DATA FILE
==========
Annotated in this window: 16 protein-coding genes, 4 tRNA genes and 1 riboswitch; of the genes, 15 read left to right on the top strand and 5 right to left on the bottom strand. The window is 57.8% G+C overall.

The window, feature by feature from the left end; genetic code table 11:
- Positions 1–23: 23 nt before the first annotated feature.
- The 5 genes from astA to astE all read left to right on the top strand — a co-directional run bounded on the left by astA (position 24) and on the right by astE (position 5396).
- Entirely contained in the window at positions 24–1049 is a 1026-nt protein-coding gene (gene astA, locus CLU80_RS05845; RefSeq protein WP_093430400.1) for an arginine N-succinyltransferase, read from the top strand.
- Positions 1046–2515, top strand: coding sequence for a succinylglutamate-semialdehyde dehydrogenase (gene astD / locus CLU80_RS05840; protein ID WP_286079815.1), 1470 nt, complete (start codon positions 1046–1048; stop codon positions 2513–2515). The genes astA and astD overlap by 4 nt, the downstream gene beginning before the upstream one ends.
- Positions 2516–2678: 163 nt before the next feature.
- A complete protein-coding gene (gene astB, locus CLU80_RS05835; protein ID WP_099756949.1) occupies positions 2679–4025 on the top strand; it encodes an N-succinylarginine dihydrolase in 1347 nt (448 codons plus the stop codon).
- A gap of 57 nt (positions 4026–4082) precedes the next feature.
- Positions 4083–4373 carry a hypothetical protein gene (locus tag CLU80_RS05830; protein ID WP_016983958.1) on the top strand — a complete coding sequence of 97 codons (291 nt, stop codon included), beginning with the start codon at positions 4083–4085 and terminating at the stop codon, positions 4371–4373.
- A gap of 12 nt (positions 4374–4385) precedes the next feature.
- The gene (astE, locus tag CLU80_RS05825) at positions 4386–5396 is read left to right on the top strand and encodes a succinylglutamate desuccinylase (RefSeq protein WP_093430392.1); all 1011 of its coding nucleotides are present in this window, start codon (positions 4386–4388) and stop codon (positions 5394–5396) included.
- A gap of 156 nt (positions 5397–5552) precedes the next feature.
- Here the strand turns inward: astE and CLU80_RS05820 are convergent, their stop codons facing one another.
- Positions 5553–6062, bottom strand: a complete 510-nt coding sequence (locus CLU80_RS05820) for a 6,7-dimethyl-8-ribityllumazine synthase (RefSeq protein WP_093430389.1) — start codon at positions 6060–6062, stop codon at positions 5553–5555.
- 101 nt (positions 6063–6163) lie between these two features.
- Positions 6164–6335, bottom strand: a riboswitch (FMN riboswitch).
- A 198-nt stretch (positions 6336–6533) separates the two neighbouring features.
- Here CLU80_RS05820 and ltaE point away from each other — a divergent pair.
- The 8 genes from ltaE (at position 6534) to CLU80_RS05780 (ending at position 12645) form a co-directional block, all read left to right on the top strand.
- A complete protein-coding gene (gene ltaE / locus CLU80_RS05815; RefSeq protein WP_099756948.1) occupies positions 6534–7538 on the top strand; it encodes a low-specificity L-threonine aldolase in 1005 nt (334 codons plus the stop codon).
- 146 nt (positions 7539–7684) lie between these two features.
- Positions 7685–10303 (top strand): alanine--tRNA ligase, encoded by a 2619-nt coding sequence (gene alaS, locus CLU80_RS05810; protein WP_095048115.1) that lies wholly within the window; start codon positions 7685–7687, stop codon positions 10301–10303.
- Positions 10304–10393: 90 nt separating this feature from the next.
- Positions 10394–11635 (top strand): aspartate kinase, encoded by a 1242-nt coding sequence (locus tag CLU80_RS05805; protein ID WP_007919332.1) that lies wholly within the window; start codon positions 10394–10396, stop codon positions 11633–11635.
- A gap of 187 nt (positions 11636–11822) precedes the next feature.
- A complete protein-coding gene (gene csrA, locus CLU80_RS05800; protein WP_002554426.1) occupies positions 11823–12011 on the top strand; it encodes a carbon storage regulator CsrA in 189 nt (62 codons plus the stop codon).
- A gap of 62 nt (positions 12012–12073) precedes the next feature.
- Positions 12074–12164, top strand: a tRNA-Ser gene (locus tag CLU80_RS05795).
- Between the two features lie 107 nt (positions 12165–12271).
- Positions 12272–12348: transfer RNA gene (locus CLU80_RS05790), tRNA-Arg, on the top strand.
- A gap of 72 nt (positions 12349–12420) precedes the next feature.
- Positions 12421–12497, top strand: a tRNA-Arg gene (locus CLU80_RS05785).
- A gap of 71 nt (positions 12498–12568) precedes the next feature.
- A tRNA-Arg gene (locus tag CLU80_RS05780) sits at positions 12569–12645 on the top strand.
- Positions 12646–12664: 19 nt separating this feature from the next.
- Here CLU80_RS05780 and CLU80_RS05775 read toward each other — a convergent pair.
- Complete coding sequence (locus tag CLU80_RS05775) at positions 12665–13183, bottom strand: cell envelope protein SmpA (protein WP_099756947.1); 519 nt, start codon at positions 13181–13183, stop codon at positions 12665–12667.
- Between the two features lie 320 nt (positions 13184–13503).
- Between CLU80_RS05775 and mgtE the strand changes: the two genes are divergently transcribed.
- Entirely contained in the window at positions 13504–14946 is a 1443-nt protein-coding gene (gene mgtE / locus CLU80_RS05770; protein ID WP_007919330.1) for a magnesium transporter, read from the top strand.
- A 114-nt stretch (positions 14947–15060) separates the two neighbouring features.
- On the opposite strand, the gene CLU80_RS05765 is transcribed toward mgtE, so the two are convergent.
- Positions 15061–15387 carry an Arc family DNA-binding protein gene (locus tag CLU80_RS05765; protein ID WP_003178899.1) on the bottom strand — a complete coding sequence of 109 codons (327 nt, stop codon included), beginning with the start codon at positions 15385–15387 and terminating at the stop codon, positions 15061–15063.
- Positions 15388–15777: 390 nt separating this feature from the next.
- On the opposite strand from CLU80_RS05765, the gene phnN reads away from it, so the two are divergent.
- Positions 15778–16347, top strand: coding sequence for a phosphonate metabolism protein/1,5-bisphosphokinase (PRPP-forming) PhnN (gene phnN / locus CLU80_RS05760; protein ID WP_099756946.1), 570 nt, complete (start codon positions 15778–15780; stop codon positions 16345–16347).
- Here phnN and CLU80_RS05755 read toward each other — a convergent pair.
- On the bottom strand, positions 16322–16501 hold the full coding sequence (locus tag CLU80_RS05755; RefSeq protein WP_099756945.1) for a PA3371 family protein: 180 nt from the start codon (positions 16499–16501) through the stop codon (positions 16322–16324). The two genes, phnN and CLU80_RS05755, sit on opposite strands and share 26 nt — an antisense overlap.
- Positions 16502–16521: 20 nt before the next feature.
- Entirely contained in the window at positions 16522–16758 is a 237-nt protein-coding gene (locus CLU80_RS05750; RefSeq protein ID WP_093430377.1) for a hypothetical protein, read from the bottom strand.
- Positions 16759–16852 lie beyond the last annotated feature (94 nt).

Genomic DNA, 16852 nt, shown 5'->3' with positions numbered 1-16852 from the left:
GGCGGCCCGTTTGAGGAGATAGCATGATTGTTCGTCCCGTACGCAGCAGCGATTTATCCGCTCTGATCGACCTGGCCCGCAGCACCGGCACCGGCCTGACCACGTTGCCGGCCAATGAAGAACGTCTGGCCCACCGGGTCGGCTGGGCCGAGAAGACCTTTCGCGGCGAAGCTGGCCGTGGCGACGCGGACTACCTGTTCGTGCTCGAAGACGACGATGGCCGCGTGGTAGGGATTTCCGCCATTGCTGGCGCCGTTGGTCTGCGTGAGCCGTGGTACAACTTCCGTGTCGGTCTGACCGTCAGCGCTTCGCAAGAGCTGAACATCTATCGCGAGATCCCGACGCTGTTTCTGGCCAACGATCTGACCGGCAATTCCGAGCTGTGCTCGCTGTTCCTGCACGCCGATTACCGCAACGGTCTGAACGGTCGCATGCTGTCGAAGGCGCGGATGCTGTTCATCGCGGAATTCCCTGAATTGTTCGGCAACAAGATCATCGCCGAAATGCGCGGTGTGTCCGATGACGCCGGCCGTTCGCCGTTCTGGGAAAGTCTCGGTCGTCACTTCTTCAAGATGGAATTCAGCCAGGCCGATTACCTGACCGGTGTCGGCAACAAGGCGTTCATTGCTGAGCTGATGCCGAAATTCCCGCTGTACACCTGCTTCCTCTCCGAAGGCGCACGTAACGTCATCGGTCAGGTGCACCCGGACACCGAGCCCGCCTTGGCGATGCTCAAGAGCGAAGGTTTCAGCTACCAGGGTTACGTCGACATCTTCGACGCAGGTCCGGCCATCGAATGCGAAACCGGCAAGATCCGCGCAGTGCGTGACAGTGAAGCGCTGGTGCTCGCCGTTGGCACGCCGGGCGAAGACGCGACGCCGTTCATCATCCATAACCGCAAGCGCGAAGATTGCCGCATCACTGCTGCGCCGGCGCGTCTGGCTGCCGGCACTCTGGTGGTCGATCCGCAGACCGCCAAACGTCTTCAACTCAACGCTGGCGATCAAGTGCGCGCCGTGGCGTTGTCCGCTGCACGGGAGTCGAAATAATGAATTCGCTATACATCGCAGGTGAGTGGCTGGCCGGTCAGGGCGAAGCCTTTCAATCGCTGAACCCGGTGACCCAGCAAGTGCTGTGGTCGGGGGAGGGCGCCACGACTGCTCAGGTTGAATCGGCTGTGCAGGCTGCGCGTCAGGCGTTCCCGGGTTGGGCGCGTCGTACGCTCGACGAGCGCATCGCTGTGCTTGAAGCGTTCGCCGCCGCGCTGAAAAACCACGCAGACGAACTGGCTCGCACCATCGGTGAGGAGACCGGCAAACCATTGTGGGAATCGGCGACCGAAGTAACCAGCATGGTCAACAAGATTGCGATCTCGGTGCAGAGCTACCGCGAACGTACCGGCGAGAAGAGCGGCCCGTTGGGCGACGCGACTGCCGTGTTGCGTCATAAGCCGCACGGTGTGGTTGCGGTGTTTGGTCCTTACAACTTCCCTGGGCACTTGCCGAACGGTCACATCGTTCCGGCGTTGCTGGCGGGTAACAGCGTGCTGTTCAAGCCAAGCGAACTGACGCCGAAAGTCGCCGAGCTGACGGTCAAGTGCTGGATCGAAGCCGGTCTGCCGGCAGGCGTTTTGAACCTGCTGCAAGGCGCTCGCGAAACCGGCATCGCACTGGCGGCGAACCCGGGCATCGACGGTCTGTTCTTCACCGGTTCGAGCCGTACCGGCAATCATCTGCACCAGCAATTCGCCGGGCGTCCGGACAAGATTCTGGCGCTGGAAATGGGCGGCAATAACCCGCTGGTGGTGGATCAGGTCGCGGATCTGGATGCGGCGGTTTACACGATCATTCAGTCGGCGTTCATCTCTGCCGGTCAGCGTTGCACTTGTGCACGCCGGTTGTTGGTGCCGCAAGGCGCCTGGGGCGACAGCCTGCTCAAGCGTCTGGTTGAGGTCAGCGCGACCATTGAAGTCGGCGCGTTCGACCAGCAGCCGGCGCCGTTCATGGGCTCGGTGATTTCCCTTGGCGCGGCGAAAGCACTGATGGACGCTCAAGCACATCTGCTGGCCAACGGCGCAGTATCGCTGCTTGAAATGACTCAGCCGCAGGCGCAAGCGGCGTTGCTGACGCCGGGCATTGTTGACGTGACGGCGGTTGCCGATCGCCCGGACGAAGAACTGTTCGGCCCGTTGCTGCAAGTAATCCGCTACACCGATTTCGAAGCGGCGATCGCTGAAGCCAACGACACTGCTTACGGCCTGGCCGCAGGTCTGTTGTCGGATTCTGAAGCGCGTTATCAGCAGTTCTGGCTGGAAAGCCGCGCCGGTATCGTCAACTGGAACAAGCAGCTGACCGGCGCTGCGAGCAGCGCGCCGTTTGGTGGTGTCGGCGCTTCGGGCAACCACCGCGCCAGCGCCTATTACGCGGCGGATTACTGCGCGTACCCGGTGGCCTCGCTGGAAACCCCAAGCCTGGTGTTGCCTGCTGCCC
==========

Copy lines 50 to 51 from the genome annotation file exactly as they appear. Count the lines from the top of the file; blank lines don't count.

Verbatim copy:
- Positions 16502–16521: 20 nt before the next feature.
- Entirely contained in the window at positions 16522–16758 is a 237-nt protein-coding gene (locus CLU80_RS05750; RefSeq protein ID WP_093430377.1) for a hypothetical protein, read from the bottom strand.